Vertical and horizontal displacements of Los Angeles from InSAR and GPS time series analysis: Resolving tectonic and anthropogenic motions

J. Hu, Xiaoli Ding, Z. W. Li, L. Zhang, J. J. Zhu, Q. Sun, G. J. Gao

Research output: Journal article publicationJournal articleAcademic researchpeer-review

36 Citations (Scopus)


The three-dimensional (3-D) cumulative displacement velocity field is first derived based on Weighted Least Squares (WLS) InSAR analysis of both ascending and descending ENVISAT ASAR data aided by GPS measurements at 54 Southern California Integrated GPS Network (SCIGN) stations. Clear subsidence can be observed from the results in the Pomona and San Gabriel areas, respectively, while uplift in the Santa Fe Springs. The displacements are mainly due to the extraction and injection of groundwater or oil. The northwestern horizontal displacement detected also suggests that the area had experienced interseismic strain accumulation related to the San Andreas Fault. The varying northeastern displacement magnitudes indicate increasing displacement accumulation away from the San Andreas Fault. The results are validated with GPS measurements at 15 independent stations, with the root mean squares (RMS) residuals of the discrepancies being 2.4, 1.5 and 0.9 mm/yr in vertical, northern and eastern directions, respectively. The seasonal displacement in Santa Ana Basin due to anthropogenic activities is examined with eight pairs of ascending and descending InSAR LOS displacement estimations selected from the WLS InSAR solution. It is clear that almost the entire Santa Ana Basin experiences significant seasonal vertical displacement with the maximal displacement reaching 43 mm. The Newport-Inglewood Fault forms a sharp boundary of the seasonal vertical displacement field. In addition, seasonal oscillations of 10–20 mm in east direction are detected near the margin of the Santa Ana Basin, across the Newport-Inglewood Fault. Strong correlations are found between the groundwater levels and the seasonal displacements at three wells, yielding an average elastic skeletal storage coefficients of 5.9 × 10−4. This indicates that the Santa Ana basin is dominated by the elastic deformation.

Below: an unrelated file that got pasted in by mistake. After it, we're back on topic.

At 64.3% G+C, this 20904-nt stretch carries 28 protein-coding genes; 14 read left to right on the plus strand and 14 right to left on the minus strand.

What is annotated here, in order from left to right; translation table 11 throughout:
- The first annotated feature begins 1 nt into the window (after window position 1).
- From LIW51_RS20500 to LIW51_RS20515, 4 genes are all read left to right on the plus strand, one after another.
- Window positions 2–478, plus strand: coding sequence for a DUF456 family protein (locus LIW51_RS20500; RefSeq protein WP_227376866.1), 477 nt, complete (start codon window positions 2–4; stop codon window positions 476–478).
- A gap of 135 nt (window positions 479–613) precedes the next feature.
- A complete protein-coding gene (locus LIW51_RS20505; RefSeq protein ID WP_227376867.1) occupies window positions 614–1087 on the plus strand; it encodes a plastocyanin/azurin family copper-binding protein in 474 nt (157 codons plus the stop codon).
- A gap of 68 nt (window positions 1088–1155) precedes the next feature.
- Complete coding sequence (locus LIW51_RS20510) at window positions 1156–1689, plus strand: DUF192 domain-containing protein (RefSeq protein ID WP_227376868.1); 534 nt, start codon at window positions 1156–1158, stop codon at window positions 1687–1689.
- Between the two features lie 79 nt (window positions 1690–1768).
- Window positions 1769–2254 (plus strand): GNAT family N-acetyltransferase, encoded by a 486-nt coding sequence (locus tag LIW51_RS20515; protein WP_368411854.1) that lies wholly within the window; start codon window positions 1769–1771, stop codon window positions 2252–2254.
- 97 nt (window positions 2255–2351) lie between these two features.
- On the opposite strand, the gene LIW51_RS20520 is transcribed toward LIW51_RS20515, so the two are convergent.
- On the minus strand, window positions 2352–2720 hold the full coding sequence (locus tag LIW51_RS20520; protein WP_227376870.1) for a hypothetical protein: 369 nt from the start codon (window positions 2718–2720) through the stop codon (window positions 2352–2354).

Original languageEnglish
Pages (from-to)27-38
Number of pages12
JournalJournal of Geodynamics
Publication statusPublished - 1 Sept 2016


  • 3-D deformation
  • Anthropogenic motion
  • GPS
  • InSAR
  • Los Angeles
  • Tectonics
  • Time series analysis

ASJC Scopus subject areas

  • Geophysics
  • Earth-Surface Processes


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